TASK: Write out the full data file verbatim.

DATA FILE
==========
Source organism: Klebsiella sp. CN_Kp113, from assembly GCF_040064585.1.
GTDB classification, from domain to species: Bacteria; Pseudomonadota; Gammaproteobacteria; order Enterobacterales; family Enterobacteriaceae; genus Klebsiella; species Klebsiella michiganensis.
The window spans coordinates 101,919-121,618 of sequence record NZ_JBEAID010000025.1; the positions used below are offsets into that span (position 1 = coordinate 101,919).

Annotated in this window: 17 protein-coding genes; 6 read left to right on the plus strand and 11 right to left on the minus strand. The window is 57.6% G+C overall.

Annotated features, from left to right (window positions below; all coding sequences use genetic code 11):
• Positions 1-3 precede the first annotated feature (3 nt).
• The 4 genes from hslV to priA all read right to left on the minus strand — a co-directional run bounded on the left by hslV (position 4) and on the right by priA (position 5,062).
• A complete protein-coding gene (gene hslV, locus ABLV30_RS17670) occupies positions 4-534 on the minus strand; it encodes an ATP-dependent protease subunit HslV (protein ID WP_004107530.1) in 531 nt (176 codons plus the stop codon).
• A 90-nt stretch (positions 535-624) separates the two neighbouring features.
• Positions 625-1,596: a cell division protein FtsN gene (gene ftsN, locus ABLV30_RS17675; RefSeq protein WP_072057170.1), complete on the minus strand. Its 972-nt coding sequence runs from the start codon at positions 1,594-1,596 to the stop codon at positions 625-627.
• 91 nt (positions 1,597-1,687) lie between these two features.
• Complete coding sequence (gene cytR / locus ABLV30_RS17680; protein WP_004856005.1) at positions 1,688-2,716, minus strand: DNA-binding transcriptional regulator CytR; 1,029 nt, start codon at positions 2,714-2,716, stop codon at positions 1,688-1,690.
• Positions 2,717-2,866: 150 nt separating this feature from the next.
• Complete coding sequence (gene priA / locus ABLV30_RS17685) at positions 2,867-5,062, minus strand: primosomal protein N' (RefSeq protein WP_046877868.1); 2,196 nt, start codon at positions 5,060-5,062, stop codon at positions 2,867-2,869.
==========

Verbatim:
Source organism: Klebsiella sp. CN_Kp113, from assembly GCF_040064585.1.
GTDB classification, from domain to species: Bacteria; Pseudomonadota; Gammaproteobacteria; order Enterobacterales; family Enterobacteriaceae; genus Klebsiella; species Klebsiella michiganensis.
The window spans coordinates 101,919-121,618 of sequence record NZ_JBEAID010000025.1; the positions used below are offsets into that span (position 1 = coordinate 101,919).

Annotated in this window: 17 protein-coding genes; 6 read left to right on the plus strand and 11 right to left on the minus strand. The window is 57.6% G+C overall.

Annotated features, from left to right (window positions below; all coding sequences use genetic code 11):
• Positions 1-3 precede the first annotated feature (3 nt).
• The 4 genes from hslV to priA all read right to left on the minus strand — a co-directional run bounded on the left by hslV (position 4) and on the right by priA (position 5,062).
• A complete protein-coding gene (gene hslV, locus ABLV30_RS17670) occupies positions 4-534 on the minus strand; it encodes an ATP-dependent protease subunit HslV (protein ID WP_004107530.1) in 531 nt (176 codons plus the stop codon).
• A 90-nt stretch (positions 535-624) separates the two neighbouring features.
• Positions 625-1,596: a cell division protein FtsN gene (gene ftsN, locus ABLV30_RS17675; RefSeq protein WP_072057170.1), complete on the minus strand. Its 972-nt coding sequence runs from the start codon at positions 1,594-1,596 to the stop codon at positions 625-627.
• 91 nt (positions 1,597-1,687) lie between these two features.
• Complete coding sequence (gene cytR / locus ABLV30_RS17680; protein WP_004856005.1) at positions 1,688-2,716, minus strand: DNA-binding transcriptional regulator CytR; 1,029 nt, start codon at positions 2,714-2,716, stop codon at positions 1,688-1,690.
• Positions 2,717-2,866: 150 nt separating this feature from the next.
• Complete coding sequence (gene priA / locus ABLV30_RS17685) at positions 2,867-5,062, minus strand: primosomal protein N' (RefSeq protein WP_046877868.1); 2,196 nt, start codon at positions 5,060-5,062, stop codon at positions 2,867-2,869.